When you say "Lotus" in Bloomington, Indiana, most people will probably imagine the four-day festival in September that brings scores of international performers and throngs of music lovers to the city's streets. But the folks behind the fall extravaganza also offer an early spring mini-festival that brings internationally respected artists and educators into local schools.
Lotus Blossoms headliner Kuniko Yamamoto has her own connection to the flower that gives Bloomington's spring educational outreach program its name. Her hometown of Osaka, Japan had a lotus field where all the flowers would blossom right before the harvest time.
"Lotus flowers blossom in the filthy mud," Yamamoto says. "There's a great message in it. When you are in the worst condition, there's a way you can blossom into a beautiful flower."
The themes of contrast and transformation Yamamoto values in the lotus fieldÂ recur in her educational performances.Â A Japanese native who has lived in the United States for more than 20 years, Yamamoto specializes in performing for children.
"My typical show is based on Japanese folktales, myths, and then also origami," she says.
Yamamoto's passion for art and entertaining began back in Japan, where she studied dance, theater and music. She came to New York in 1992 to study with mime and actor Tony Montanero. She studied mime with him for three years and then he encouraged her to express herself with her voice. Once she developed storytelling, she began to incorporate it into her program.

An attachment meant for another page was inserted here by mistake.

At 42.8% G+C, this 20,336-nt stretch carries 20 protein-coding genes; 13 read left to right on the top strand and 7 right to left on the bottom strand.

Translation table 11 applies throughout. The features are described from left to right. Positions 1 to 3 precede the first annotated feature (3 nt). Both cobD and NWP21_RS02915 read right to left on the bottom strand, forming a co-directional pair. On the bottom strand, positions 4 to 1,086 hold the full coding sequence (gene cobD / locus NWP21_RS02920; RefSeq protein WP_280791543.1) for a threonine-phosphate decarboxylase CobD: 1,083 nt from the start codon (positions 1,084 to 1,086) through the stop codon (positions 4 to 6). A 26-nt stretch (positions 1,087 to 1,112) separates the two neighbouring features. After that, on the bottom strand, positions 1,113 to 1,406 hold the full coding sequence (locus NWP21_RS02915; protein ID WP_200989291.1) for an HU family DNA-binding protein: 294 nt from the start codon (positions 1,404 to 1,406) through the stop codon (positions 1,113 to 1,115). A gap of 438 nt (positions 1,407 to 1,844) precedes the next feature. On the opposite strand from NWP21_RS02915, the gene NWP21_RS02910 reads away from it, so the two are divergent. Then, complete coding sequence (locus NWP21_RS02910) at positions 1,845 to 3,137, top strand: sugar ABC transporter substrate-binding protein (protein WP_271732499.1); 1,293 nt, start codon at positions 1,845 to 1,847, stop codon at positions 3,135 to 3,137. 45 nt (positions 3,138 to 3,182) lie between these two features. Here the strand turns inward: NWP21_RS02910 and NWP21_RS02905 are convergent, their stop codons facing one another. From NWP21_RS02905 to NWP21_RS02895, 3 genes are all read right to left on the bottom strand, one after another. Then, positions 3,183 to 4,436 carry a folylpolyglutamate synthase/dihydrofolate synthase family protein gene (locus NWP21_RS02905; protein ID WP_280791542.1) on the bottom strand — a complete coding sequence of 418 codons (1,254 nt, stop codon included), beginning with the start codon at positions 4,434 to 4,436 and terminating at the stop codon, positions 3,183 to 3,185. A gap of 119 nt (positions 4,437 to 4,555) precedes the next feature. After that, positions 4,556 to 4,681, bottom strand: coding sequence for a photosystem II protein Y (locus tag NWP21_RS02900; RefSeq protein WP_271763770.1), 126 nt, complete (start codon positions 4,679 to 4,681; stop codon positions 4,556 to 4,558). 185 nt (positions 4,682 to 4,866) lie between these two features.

"I come out with a traditional kimono, so instantly they know I'm different," Yamamoto says. "I am coming from somewhere absolutely different and then I'll tell them about Japanese language, Japanese folktales, and then I tell the story with origami sometimes."
Yamamoto applies the concept of origami-the transformative Japanese art of folding-to an unlikely prop, much to the children's delight.
"They like my sushi mat," she says. " To make sushi, you need a bamboo sushi mat to make a roll. That sushi mat is like origami. It turns into a different shape. For example, it becomes a rainbow. It becomes a fish. It becomes a shrine."
What appears to be a playful demonstration with a sushi mat contains more ambitious goals.
"I like to think my show saves the world and contributes to world peace," Yamamoto says. "That's such a blunt statement, but the children, my audience, have fun."
Yamamoto says she hopes children will remember her performance as they grow, so they can respect and understand the differences between the cultures.
"Person to person, we can really be friends," she says. "We can really understand each other. There's a great possibility to communicate well, transcending the culture."